Wednesday, April 15, 2009

Immortal Companion: Madame de Pompadour

Although I was about to kill my dog today when I found my new shoes out of their box (and bag!) and on the rug; box destroyed, shoes unharmed (thank the fashion gods!)...I will still proceed with my planned entries on man's best friend, even if mine is in the doghouse right now.

Originally, I had planned to go on about an English bloke and his favourite dog but then this whole event got me thinking, "how many times did this happen to Marie Antoinette and Madame de Pompadour?" Just picturing those fabulous heels in pieces can make a fashion-conscious art historian tear up. These two notorious Rococo ladies were both very fond of their pooches. However, Pompadour was usually portrayed with hers.

Madame de Pompadour, or Jean-Antoinette, was depicted with her beloved pooches in most of her portraits. Of course, the dog is a symbol of loyalty so putting them in her portrait could have also served a dual purpose of displaying her loyalty to the king (and boy was she loyal!) and immortalizing her pet. Her two most well known ones were named Mimi and Inés. It was even rumoured that she would deck her dogs in golden collars that were nicer than some of the courtiers' own jewels.

I am pretty sure that in this particular painting by Boucher, Jean-Antoinette is depicted with her own dog, although I wish I knew which one, Mimi or Inés. The fuzzy one in question chaperones his mistress on the garden bench she placed him on while she poses. Notice the collar. He is a papillon, a breed that was portrayed more than once by master artists and loved not only by Jean-Antoinette but also Marie-Antoinette. Although Spanish in origin, the papillions acquired their French name, meaning butterfly, due to their foxy ears which look like butterfly wings. Unlike other portraits of Jean which exert her education, good breeding, and how hot she is; this portrayal shows the marquise in a rococo-girl wonderland. She is enjoying being out in her in garden with her papillon wearing a FABULOUS gown. She has nothing to prove in this picture except perhaps her great wardrobe, her Enlightenment, and how good she and her loyal companion look together.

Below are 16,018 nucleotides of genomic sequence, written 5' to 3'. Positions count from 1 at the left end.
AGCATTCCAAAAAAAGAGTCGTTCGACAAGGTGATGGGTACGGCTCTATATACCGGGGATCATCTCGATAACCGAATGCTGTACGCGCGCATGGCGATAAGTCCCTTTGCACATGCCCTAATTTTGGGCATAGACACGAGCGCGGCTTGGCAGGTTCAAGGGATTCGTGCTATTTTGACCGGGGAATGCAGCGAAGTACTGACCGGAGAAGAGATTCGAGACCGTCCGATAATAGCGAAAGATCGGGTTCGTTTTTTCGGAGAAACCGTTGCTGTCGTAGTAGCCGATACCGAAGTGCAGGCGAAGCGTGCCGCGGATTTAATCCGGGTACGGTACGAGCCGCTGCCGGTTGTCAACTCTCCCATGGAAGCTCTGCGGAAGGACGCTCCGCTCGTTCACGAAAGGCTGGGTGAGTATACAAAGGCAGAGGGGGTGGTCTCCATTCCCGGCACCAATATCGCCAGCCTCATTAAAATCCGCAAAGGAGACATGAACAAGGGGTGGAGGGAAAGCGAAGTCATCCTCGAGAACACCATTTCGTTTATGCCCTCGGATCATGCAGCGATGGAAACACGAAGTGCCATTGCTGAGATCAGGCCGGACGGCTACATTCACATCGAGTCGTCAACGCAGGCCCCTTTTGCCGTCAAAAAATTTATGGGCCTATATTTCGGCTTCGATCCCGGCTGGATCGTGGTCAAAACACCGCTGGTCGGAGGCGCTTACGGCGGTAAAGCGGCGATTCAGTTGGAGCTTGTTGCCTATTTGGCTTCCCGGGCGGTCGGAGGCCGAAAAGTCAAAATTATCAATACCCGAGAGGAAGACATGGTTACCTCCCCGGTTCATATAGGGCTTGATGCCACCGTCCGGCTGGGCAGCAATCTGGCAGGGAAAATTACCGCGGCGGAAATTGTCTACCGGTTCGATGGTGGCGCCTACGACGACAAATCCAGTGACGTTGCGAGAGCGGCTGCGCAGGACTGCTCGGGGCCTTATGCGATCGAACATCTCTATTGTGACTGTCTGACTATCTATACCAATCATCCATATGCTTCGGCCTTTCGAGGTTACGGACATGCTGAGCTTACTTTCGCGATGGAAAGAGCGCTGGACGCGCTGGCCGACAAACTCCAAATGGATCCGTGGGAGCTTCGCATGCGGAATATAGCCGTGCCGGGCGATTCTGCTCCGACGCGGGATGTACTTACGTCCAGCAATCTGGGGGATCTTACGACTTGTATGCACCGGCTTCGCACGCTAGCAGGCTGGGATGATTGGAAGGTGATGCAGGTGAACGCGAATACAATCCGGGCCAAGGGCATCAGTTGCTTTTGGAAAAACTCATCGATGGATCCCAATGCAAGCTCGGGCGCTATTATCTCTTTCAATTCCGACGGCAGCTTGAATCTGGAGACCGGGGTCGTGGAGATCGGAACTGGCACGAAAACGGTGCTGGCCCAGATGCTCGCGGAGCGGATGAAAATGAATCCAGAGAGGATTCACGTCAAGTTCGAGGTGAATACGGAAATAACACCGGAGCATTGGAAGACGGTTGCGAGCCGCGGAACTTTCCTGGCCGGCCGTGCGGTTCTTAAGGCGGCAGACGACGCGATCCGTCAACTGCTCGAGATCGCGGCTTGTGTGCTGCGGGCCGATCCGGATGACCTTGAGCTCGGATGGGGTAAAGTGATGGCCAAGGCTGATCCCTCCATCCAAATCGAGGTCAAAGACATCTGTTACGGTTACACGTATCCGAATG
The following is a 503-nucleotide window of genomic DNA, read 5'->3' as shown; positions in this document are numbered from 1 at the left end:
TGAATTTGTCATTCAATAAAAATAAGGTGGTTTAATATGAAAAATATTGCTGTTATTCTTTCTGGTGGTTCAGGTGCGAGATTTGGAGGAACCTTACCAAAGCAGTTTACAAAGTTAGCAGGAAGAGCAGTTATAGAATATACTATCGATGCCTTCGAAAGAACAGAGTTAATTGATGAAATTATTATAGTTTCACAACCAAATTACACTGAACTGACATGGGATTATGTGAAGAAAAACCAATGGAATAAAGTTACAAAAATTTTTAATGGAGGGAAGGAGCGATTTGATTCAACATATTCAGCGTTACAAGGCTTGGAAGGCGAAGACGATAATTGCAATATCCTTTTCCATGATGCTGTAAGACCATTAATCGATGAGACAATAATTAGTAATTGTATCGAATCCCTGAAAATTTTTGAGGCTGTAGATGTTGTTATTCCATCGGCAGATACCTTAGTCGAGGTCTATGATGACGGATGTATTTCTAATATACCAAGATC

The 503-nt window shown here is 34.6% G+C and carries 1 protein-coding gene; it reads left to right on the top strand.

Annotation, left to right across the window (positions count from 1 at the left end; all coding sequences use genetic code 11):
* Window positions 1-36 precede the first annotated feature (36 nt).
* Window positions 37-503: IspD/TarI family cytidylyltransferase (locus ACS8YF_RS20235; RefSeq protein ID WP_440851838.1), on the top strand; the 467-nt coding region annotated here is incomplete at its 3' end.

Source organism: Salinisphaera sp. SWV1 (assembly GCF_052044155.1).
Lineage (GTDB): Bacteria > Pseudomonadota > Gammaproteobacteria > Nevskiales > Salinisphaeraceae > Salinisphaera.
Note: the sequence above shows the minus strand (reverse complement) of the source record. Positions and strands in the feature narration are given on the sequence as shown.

1. i love that portait of madame de pompadour...i love it so much that i ve beein trying to draw it for the past 4 years, but its just too difficult!!! her gown has so much little details....its just almost imposible for me at least :(
    here is the link:

  2. Wonderful post- It really is a beautiful painting. She looks gorgeous and her devoted companion seems to be looking up at her admiringly too:)

  3. Gosh I have studied that painting so many times and never even noticed her dog!
    Dogs can be such faithful and loving companions but it is always best to keep fancy footwear well out of reach. Thank goodness your pooch did not wreck havoc with your shoes.

  4. My dog likes to tease me by pretending to wreck my shoes. She picks one up and runs away, and if I don't chase her, she stands there and shakes it, pretending that she's tearing it. Heehee! By the way, your shoes are great!

  5. @cota- That looks gorgeous! Thanks for sharing. Can you imagine painging it in person with a weary sitter? Goodness!

    @Lucy- He sure is! Many portraits with dogs and owners have the pooches gazes at their owners. All pictures of my dog and I, we're trying to hold him in the frame.

    What I have learned from this escapade is dogs and new shoes do not mix...even if the dog is well past puppy hood (rolls eyes)

  6. One of my favorite images of Madame P, for sure. I'm relieved those cute shoes are okay, but I still feel an inner cringe. I never know when my dog will strike next, but all the horrible things that happen around my house I can generally put down to one of the cats. They have truly Machiavellian minds.

    Did you see the huge hardback book on dogs in art when you were at the Wallace Collection? It was beautiful, but I didn't want to schlep it around all day OR have to carry it in my suitcase. But it sure was a gorgeous book.

    And you were right--Perdita AND the miniature of Bess and Georgiana weren't on display :(

  7. They have truly Machiavellian minds.How true that statement is!
    I did see that book at the Wallace Collection and went through the same thought process as you probably did. They have way too many good things in their museum shop. It's good to have you back; I'm sure you had the most fabulous time!